By Nane AtshemianThe United States believes it can help to make future elections in Armenia more democratic by continuing to “aggressively” support its government’s economic reforms and efforts to tackle poverty, an influential Republican senator said on Tuesday.
Norm Coleman, a member of the Senate Foreign Relations Committee, made a positive assessment of political reform in Armenia, saying that the freedom and fairness of elections should not serve as the sole indicator of democratization. He also indicated his opposition to pre-term presidential and parliamentary elections in the country.
“Elections alone don’t make democracy,” Coleman told RFE/RL at the start of a three-day visit to Yerevan.
“I think you can measure democracy also in terms of the economy and the choices that people have and less state control and more opportunity and cutting back on poverty,” he said. “We are not waiting just for an election. In fact, we are working aggressively to strengthen the economic base to provide a better atmosphere for a free and democratic process.”
The United States has criticized virtually all national elections held in Armenia in the past. The criticism was particularly strong in the wake of the 2003 presidential ballot which international observers said failed to meet democratic standards due to serious fraud. The State Department said at the time that President Robert Kocharian’s administration missed “an important opportunity to advance democratization.”
Armenian opposition leaders say democratic elections are impossible under the current regime and have pledged to continue seek its ouster before the next presidential election due in 2008. They have been buoyed by President George W. Bush’s recent strong endorsement of the November 2003 “rose revolution” in neighboring Georgia.
But Coleman, who also chairs the Senate’s Permanent Subcommittee on Investigations, spoke out against fresh elections in Armenia. “There is an election and it’s at a set period of time,” he said. “You want stability, you don’t want to promote instability.”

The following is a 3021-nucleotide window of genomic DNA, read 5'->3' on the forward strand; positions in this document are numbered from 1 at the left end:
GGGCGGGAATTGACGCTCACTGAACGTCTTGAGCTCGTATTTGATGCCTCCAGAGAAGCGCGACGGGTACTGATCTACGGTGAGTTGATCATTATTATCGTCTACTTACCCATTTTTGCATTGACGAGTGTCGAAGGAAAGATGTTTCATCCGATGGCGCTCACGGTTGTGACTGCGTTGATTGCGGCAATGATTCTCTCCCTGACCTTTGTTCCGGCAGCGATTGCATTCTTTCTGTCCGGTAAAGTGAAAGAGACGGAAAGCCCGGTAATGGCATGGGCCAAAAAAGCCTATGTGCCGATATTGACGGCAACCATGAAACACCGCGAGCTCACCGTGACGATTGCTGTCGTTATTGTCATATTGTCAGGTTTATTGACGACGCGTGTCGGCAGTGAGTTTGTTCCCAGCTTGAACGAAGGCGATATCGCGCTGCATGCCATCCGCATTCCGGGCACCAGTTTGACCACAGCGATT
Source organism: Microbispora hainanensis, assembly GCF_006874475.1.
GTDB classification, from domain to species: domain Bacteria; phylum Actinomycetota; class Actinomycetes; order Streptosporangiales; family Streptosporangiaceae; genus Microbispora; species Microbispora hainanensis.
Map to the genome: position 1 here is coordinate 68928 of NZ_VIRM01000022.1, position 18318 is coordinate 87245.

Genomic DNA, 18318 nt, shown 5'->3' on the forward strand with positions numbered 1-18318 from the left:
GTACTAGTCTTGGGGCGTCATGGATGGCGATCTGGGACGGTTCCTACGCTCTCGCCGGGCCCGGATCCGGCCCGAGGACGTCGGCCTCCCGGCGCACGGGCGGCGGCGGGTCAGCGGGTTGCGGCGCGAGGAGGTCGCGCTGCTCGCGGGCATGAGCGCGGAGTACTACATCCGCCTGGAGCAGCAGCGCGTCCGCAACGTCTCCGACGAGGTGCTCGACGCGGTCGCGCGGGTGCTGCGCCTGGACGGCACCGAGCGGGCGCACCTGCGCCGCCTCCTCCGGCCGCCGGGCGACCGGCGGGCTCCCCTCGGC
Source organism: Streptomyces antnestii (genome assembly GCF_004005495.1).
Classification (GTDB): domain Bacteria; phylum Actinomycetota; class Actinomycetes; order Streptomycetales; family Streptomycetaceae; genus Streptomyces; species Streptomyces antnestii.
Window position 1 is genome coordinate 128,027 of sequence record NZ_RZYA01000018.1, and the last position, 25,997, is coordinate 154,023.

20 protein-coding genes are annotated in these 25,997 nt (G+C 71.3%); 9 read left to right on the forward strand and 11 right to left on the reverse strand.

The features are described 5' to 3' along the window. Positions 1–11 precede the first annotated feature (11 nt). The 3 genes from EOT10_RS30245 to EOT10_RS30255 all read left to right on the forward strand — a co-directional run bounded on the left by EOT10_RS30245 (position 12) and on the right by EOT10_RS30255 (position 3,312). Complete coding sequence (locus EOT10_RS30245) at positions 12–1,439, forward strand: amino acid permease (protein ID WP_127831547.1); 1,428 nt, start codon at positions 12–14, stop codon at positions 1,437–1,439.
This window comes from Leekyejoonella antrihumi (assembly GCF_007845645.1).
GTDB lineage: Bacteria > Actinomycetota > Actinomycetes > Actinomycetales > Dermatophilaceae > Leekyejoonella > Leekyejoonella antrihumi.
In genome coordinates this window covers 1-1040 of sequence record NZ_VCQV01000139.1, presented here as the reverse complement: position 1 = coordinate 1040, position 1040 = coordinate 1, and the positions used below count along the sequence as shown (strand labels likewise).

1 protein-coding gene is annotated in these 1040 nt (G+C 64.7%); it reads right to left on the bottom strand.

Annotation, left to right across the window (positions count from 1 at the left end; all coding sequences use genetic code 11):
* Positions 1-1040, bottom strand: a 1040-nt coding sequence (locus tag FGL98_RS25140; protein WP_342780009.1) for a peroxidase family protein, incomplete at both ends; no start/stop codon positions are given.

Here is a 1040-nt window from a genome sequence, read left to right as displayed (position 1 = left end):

That election will lead to a “strengthening of democracy in this country,” the Minnesota senator added. It is not clear if the comments reflect the U.S. government’s position.
Coleman spoke to RFE/RL after a meeting with Prime Minister Andranik Markarian and Finance Minister Vartan Khachatrian. He was received by President Robert Kocharian later in the day.
Markarian’s office said the meeting focused on the provision of additional U.S. assistance to Armenia under Bush’s Millennium Challenge Account program. Yerevan hopes to receive $175 million within the next four years under the scheme designed to spur economic reforms around the world.
According to Coleman, the Armenian government also wants “more aggressive” U.S. efforts to get Turkey to lift its long-running economic blockade of Armenia. He said Washington, for its part, is concerned about government corruption and “would like to see a strengthening of rule of law in Armenia.”
“We’ve got a good relationship and I see it moving in the right direction,” Coleman added.
Coleman arrived in Yerevan late Monday with Gerard Cafesjian, a Minnesota-based businessman and philanthropist of Armenian origin. He will attend a ceremony marking the start of construction on a Cafesjian-funded museum in Yerevan.
The Armenian Assembly of America, a Washington-based lobbying group, described Coleman and Cafesjian as “long-time friends.” In a statement on Monday, it said the senator has been “an active supporter of Armenian issues” and welcomed his trip to Armenia.